Checkout charities often get a bad reputation for pressuring patrons into contributing, but that's far from the truth. In fact, with the right strategy, these campaigns can raise money and new supporters.
Just look at this example from The Salvation Army:
They placed donation kiosks in retail stores in the Denver area, and as a result, they were able to raise $3,700 in one year at a thrift store with no previous cause marketing experience.
Part of their success can be attributed to the fact that The Salvation Army used giving kiosks over their traditional red kettle buckets.
With the bucket, The Salvation Arm was only able to collect cash donations, limiting the number of patrons that could contribute.
By using donation kiosks, they opened the opportunity to donate to anyone with a credit card. Plus, kiosks are easy for retailers to implement; all they have to do is power the device.
Additionally, the kiosk made the donation process quick and simple, which meant that customers didn't have to hold up the line to contribute.
As you can see, hosting a checkout charity is a great way to raise money and generate excitement for an event.
If you're interested in learning more ways to improve your charity checkout, read DipJar's excellent article.
The bottom line: Reach out to local businesses to conduct a checkout charity that works for your nonprofit.
5. Request In-Kind Event Donations
Your organization doesn't have to just request monetary donations. Another option is to request in-kind donations. Generally, organizations can request in-kind donations from corporations or major donors in the form of items or services.
Depending on your event, you can ask for:
Tables and chairs
Prizes for charity auctions and raffles
And so much more
It's important to do your research to determine which companies have in-kind donation programs or are most likely to give in-kind donations. Some corporations will have applications while others will just ask you to send requests via email or direct mail.
When writing your application or request letter, you'll need to request specific items from each corporation that you ask.
In most cases, the products and services are related to the business giving them.
For instance, Outerwall provides promo codes for free Redbox rentals—a great option if you need prizes for a raffle. Alternatively, companies, like Cisco and Sony may provide technology as in-kind contributions.
If you don't need items, you can always request services or the expertise of corporations. Volunteers with skills in marketing can help you promote your campaign as well as generate excitement for your event.
The bottom line: Organizations don't just have to ask for monetary donations; they can also request services and items to support their event.
6. Encourage Supporters to Give Event Donations Using Nontraditional Methods
Aside from sending out donation requests to corporations, organizations should also reach out to major donors.
When organizations bring major donors into the mix, they can not only receive monetary donations but also in-kind contributions and the support of a leading figure in the community.
The first step to gaining support from major donors is conducting prospect research and wealth screening to determine which supporters have the capacity and willingness to give major donations.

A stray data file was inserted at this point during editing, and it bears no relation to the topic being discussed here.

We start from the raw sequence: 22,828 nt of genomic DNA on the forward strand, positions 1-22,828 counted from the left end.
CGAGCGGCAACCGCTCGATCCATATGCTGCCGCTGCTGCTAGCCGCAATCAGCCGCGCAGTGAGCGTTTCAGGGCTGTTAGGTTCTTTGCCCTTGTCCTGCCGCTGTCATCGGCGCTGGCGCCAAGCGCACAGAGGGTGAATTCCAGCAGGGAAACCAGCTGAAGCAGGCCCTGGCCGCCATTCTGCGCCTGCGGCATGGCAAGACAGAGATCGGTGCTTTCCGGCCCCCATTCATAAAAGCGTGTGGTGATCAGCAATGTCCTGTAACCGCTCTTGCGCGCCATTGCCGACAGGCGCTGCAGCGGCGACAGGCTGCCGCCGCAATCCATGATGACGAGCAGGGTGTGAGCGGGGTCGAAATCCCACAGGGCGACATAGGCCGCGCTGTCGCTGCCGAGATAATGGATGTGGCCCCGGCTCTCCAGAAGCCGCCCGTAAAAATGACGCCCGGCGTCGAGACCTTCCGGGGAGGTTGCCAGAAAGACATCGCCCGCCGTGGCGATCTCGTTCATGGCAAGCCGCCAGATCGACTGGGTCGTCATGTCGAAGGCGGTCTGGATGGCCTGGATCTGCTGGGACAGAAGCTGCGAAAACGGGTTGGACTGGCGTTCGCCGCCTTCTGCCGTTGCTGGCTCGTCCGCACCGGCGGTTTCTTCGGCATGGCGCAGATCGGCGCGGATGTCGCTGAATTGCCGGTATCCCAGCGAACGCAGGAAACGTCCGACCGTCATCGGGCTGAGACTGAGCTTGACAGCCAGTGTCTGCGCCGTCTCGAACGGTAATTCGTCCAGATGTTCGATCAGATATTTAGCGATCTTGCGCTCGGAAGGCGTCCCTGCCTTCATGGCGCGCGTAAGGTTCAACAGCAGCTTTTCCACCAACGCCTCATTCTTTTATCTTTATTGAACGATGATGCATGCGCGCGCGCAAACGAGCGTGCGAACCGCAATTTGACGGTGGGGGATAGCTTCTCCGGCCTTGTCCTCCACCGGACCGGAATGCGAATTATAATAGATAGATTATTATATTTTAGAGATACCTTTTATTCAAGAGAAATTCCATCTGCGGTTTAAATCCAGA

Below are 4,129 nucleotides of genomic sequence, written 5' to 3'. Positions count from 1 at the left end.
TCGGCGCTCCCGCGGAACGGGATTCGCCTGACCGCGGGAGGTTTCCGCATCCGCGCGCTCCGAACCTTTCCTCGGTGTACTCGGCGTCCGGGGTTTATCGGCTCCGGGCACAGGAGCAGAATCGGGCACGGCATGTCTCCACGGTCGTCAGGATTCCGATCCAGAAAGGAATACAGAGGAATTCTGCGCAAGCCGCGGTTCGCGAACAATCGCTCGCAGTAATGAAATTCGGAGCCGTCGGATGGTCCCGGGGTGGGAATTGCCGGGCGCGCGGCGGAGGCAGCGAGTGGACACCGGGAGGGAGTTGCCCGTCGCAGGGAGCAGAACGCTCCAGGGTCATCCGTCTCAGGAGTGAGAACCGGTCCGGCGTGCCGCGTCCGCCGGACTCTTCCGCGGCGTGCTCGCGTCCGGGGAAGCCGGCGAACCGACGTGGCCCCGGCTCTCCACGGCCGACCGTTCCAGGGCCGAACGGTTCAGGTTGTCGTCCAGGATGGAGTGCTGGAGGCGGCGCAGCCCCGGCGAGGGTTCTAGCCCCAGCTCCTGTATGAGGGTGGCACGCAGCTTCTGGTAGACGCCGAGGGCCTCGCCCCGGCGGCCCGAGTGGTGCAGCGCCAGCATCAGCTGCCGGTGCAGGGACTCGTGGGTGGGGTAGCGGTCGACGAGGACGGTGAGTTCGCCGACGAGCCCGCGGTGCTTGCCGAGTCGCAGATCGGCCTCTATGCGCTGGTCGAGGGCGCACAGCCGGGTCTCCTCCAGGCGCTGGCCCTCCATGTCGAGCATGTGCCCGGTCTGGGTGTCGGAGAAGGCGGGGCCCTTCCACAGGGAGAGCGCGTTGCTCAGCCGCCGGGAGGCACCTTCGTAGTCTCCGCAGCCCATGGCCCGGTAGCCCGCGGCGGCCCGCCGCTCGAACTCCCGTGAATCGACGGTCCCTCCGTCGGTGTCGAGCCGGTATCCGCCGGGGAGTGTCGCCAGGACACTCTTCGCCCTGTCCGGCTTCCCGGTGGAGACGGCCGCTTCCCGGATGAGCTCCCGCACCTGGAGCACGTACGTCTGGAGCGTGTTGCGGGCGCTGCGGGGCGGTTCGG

Additionally, you should use your board members and their connections to connect to major donors and ask for donations.
Here are two out-of-the-box ways you can propose major donors to support your cause:
Challenge matches. Ask your major donors to participate in a challenge match. This fundraiser can go two different ways: the major donor (or corporation) will match all donations made on a specific day or the donor will match the donations you raised after reaching a certain amount (like $5,000).
Place a donation kiosk in your office. Having a donation kiosk in your office is a great way to collect smaller donations when you meet with supporters in person. Even if they decline to contribute a major gift they might feel compelled to make a smaller donation using your kiosk. As every contribution counts, these small gifts can add up to help reach your goal.
Ultimately, there are even more ways you can encourage major donors to support your event. The trick is to come up with ideas that work best to meet your needs, whether that's through monetary donations or in-kind contributions.
The bottom line: While corporations can offer support to fund your event, don't forget to ask your major donors for support as well. Reach out and encourage them to support your event using unique ideas.
Start incorporating these six tips into your fundraising strategy, and you'll be closer than ever to reaching your event fundraising goal.
If you want to learn more ways you can collect event donatons, check out these awesome additional resources:
Ways to Raise More with Giving Kiosks: This article may have convinced you to consider donation kiosks. If so, you're in luck! Keep reading to get even more tips on how to maximize funds using this handy device.
Donation Jar Ideas: Collecting donations at events, during checkout charities, and other in-person events is a great way to raise money. Learn about the different ways you can collect donations.
Donation Kiosk Features: Interested in using donation kiosks to fundraise? Check out this list of must-have features to help you find the perfect device for your nonprofit.
If you have more questions about nonprofit strategy you can always reach out to the DipJar fundraising experts for help. It's what we love to do!